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Even with fewer companies being acquired, the total amount spent on them still rose 10%
The IPO market has been terrible for technology companies so far this year, with only two startups going public, and a third on the way.
Yet, overall, the IPO market has started to bounce back from the doldrums it faced in Q1, according to the U.S. venture capital report for the second quarter of 2016 out from Dow Jones VentureSource.
In all, there were 10 venture-backed companies that went public in Q2, a 67 percent increase from the six companies in Q1. Together, those 10 raised $751.9 million through public offerings, almost doubling the $377.8 million million raised last quarter.
While IPO activity is nowhere near where it was a year ago, when there were more than 30 IPOs raising over $2.5 billion in Q2 of 2015, an increase in the numbers is a positive step. In Q1, deals had fallen by 60 percent, with dollars dropping by 71 percent. Now things are at least going in the right direction.
Twilio, which went public in June, raising $150 million, was the largest IPO of the quarter, followed by Intellia Therapeutics, a provider of CRISPR-Cas9focused biotechnology, which raised $108 million. The third largest was Acacia Communications, a provider of optical interconnect products, which raised $103.5 million in its IPO.
Besides Twilio, the only other tech company to go public this year has been SecureWorks, which went public in April, raising $112 million at $14 a share, a lower price than it has originally expected. Japanese mobile messaging app Line will be going public in the U.S. on Thursday, then in Japan on Friday. It recently priced its shares to raise 115.5 billion yen or $1.13 billion.
While the number of companies going public went up last quarter, the number being acquired actually went down, with the number of deals dropping 6 percent to 130, down from 139 in the first quarter.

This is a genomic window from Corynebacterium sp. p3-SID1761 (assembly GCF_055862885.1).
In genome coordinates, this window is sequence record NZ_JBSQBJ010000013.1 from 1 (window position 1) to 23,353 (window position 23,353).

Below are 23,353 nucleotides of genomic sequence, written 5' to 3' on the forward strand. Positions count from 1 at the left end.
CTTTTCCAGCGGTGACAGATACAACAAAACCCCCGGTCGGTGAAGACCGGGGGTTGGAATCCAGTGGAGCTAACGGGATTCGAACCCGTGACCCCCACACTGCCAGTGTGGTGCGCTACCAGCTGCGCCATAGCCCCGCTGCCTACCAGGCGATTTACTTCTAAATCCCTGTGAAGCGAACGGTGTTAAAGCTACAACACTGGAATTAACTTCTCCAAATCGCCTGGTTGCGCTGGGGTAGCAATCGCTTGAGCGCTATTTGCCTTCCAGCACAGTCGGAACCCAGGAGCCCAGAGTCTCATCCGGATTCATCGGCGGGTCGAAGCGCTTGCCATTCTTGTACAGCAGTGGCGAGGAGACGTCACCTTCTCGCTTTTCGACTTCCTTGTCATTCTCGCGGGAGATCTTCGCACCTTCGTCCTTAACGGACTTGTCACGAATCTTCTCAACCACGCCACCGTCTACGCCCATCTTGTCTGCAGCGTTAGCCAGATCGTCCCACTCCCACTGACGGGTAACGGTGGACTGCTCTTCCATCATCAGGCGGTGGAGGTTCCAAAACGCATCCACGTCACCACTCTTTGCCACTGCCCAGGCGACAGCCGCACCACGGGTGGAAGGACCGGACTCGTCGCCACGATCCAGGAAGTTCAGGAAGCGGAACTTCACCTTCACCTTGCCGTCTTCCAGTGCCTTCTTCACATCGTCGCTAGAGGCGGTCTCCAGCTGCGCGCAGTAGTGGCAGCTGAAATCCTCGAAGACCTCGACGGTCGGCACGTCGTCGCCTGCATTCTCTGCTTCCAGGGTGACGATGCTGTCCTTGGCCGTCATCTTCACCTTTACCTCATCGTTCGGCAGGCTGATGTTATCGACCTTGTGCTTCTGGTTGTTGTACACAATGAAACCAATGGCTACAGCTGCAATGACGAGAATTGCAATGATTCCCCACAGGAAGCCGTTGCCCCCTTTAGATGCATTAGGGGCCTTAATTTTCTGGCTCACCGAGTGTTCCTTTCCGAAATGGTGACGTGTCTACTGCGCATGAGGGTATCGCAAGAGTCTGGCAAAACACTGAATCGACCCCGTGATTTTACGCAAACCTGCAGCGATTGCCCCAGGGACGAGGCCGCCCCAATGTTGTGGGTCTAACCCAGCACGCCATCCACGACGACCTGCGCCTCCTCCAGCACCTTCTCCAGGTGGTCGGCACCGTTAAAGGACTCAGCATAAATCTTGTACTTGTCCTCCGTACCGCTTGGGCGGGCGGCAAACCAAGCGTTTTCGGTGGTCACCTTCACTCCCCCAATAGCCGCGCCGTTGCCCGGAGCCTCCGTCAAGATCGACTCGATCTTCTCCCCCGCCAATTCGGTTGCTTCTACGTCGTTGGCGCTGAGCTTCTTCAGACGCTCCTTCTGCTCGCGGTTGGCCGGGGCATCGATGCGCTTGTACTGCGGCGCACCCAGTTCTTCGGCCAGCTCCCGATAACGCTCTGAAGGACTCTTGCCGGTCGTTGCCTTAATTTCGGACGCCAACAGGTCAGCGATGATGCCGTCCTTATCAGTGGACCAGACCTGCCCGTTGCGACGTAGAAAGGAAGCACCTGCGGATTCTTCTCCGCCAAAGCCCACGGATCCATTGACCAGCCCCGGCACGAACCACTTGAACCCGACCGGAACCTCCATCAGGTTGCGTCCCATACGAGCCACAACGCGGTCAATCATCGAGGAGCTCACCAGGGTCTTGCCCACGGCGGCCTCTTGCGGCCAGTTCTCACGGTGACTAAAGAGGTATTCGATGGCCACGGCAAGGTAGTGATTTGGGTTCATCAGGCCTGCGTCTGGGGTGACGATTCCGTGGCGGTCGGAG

Though there were fewer deals in Q2, the amount spent did actually increase by 10 percent to $23.7 billion, from $21.6 billion in Q1. This is the second straight quarter where the amount spent on mergers and acquisitions went up.
The largest M&A of the quarter was cancer drug startup Stemcentrx, which was acquired by AbbVie for $5.8 billion in April. That was followed by the $3.75 billion that Bango spent to acquire Danal, a provider of mobile payment solutions, and the $1 billion that General Motors spent to buy Cruise Automation, a provider of a highway autopilot system.
It's a little surprising that M&A deals went down. Given how tough it has become to raise money, At least, that was the expectation.
2015 was a big year for mergers and acquisitions, as U.S. M&A volume topped $2 trillion for the first time, and M&A volume in the Asia-Pacific region crossed the $1 trillion threshold for the first time as well.
Global M&A volume hit $4.45 trillion in 2015, up nearly 4% from 2007′s record high.
(Image source: colombostockguide.com)
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